How Does Accounts Receivable Financing Work?

Companies often work with commercial clients who pay their invoices in 30 to 60 days. Giving clients net-30 terms is common for many companies. Unfortunately, some companies don’t have the cash reserves to wait that long for payment. They need to get paid sooner so that they can pay for their own expenses.

Accounts receivable financing helps companies by allowing them to finance their slow-paying invoices. This article shows you how the receivables financing process works so you can decide if it is a good fit for your business.

Step 1: Due diligence and account setup

The first step of the receivables financing process is performing the due diligence so the account can be set up. The due diligence allows the finance company to determine if your company can be financed. The finance company usually checks:

  1. The credit quality of your clients
  2. Your receivables aging report
  3. If any liens encumber your receivables
  4. If your corporate taxes are up to date
  5. The relevant background of the business owners

If you request a large funding facility, the finance company also reviews your company’s financial statements. Once the due diligence is completed, contracts are signed, customers are notified, and the account is put in place.

Step #2: Getting your receivables ready

Once the account is ready, the next step is to select the clients and receivables that will be funded. Once customers have been selected, their invoices can be submitted to the receivables financing company through a secure website, by email, or by fax. Invoices are usually submitted along with a schedule of accounts document. The schedule of accounts serves as the formal request for funding.

Step #3: Accounts receivable verification

Once the receivables are received, the financing company verifies them with the customer. The objective of the verification is to ensure that the invoice amounts are right, that there are no offsets, and that they are due in 30 to 60 days. This step helps prevents problems in the funding process.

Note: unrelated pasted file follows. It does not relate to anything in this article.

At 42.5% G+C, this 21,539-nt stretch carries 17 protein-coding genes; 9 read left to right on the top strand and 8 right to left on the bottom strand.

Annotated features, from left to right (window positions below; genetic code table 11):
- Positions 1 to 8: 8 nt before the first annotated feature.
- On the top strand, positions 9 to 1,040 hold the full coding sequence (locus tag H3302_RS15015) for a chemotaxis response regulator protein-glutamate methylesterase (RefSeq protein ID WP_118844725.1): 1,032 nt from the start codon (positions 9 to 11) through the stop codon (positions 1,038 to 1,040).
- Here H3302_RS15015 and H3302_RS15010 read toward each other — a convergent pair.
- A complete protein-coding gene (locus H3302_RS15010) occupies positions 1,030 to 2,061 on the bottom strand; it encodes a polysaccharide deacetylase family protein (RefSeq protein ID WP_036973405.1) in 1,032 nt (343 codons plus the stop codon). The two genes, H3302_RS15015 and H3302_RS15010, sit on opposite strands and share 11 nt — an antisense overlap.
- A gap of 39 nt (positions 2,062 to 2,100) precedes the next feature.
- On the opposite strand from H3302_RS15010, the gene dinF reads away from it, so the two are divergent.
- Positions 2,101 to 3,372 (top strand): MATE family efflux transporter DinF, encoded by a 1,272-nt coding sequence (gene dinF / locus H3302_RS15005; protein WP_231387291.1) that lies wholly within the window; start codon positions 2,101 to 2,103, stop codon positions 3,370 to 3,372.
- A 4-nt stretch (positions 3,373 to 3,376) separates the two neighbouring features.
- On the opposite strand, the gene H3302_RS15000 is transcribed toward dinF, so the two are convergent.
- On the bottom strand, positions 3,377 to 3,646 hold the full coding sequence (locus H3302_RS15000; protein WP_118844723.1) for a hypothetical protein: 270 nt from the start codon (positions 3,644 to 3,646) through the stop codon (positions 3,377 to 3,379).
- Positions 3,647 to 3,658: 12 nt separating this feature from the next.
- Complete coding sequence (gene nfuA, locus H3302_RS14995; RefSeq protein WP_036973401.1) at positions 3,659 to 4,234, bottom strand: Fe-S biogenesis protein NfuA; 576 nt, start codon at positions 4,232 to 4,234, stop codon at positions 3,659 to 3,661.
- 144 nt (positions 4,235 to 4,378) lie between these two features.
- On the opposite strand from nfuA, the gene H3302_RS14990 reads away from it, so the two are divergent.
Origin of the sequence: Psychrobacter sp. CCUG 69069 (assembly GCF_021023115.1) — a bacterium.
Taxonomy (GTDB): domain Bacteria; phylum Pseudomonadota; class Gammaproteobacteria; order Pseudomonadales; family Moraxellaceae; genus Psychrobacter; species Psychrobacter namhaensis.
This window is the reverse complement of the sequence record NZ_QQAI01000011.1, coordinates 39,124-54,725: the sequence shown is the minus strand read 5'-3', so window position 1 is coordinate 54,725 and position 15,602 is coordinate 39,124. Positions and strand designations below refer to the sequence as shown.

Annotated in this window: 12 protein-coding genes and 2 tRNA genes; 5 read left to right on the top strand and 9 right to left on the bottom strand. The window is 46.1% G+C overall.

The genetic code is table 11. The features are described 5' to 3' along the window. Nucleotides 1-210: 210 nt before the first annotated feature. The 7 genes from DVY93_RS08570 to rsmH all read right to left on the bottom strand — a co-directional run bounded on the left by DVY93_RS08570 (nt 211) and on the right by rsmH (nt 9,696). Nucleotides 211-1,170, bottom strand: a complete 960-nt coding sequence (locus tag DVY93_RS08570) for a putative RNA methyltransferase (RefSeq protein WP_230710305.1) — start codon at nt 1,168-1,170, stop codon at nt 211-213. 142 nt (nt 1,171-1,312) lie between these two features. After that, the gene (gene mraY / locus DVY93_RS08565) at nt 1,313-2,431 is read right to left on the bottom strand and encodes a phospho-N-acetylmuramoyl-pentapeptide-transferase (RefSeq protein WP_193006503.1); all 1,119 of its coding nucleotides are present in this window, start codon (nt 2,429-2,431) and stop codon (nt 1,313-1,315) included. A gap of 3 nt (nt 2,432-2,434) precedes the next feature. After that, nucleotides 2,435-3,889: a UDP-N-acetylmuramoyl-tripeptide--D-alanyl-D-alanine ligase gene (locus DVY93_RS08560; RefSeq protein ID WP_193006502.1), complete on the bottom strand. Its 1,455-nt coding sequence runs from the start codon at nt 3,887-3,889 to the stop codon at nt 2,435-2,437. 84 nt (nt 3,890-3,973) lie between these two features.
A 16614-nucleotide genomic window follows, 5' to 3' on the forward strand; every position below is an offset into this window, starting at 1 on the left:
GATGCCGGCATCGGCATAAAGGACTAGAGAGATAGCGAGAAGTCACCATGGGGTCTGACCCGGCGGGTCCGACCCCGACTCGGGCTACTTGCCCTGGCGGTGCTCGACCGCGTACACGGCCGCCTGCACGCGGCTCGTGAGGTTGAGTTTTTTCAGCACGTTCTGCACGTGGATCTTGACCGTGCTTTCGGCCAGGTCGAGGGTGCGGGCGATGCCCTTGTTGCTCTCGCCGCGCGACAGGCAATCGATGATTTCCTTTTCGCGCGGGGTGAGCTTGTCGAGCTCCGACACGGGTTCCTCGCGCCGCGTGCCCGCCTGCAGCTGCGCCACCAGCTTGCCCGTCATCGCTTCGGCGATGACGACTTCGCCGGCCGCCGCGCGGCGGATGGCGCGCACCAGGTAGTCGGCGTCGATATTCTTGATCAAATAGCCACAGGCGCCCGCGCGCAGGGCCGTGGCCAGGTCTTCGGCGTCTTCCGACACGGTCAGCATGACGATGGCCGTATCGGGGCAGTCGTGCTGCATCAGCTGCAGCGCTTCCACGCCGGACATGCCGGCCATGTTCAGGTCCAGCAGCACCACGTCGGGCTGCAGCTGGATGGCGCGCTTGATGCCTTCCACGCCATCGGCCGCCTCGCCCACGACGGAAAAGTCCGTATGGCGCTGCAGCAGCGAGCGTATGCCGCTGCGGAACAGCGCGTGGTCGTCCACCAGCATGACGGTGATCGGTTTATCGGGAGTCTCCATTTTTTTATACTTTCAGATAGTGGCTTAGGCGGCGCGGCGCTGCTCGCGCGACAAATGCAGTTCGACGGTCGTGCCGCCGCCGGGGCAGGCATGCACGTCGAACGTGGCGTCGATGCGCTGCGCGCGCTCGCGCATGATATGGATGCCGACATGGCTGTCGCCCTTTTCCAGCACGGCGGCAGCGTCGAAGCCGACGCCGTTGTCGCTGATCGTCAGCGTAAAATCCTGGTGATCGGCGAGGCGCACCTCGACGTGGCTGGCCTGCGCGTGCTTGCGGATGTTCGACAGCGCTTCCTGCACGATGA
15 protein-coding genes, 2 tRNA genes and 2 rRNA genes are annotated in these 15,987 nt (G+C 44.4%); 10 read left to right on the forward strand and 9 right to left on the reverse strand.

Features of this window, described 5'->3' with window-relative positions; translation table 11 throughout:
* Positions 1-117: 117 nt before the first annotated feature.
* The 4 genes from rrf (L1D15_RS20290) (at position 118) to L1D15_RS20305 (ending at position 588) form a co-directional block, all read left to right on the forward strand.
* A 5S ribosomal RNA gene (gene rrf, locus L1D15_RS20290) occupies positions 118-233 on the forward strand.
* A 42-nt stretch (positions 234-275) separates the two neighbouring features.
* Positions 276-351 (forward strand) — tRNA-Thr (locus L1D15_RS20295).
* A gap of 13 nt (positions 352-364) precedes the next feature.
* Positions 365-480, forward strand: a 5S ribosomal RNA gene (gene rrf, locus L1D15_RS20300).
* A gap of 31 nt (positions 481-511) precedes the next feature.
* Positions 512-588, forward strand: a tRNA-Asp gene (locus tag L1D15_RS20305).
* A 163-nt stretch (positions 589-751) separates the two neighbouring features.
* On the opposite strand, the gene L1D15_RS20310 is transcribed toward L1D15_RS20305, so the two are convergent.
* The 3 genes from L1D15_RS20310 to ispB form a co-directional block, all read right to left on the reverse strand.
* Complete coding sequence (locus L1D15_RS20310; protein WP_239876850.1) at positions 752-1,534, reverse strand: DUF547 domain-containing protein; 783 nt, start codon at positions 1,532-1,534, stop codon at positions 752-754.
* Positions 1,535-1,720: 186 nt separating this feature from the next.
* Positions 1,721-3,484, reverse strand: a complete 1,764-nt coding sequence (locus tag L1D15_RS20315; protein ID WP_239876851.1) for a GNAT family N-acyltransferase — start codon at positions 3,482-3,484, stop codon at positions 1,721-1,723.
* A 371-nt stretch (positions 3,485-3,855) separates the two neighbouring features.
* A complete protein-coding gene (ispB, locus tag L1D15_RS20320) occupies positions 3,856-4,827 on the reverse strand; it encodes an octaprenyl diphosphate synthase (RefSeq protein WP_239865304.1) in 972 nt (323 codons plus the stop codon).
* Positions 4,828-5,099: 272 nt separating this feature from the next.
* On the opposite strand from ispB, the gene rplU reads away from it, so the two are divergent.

Step #4: Financing the batch of receivables

After verification, the invoices are ready for funding. The finance company calculates the advance and deposits the funds in the client’s bank account.

The advance is the percentage of the invoice that is funded. It varies by industry and other criteria but averages 80%. In general, advances are provided within a business day of getting the funds request.

Funds can be sent to the client by wire transfer or by direct deposit (ACH). Wire transfers provide funds availability the next business day. Direct deposits can take a day or two, depending on your bank.

Step #5: Payments and settlement

Your customers pay invoices on their regular schedule. Mailed payments are sent to a lockbox. The lockbox is a facility that allows the factoring company to process check payments in your name. If your customer pays electronically, the funds are deposited to a special account.

Once the funds are received, the transactions are settled. Invoices are marked as paid and the remaining 20% that was not initially advanced, less a financing fee, is rebated.

Step #6: Ongoing process

Most companies finance their receivables as part of an ongoing process to improve cash flow. It is as simple as repeating steps two through four. Factoring accounts receivable provides companies with funds to pay for expenses and to run the business.

Contract termination

One common question from clients is how to handle contract terminations. Basically, what happens when you no longer need to finance your accounts receivable?

There are a few ways to terminate contracts, and you should speak to your finance company directly because the process varies. In general:

  1. If you are moving to a new lender (e.g, a bank), you use the proceeds of the new lender to close your factoring account.
  2. If you are no longer using financing, you let accounts pay out. The factor closes invoices as they pay and closes your account when the last invoice pays.

Similar products

Usually, entrepreneurs use the terms “factoring,” “invoice factoring,” and “accounts receivable financing” interchangeably. One product that provides the same benefits as factoring but operates differently is asset based lending. Asset based loans allow you to finance invoices and other products, but they operate much like revolving lines of credit. These loans are available to larger companies that have a minimum of $1,000,000 in monthly revenues.

Need financing?

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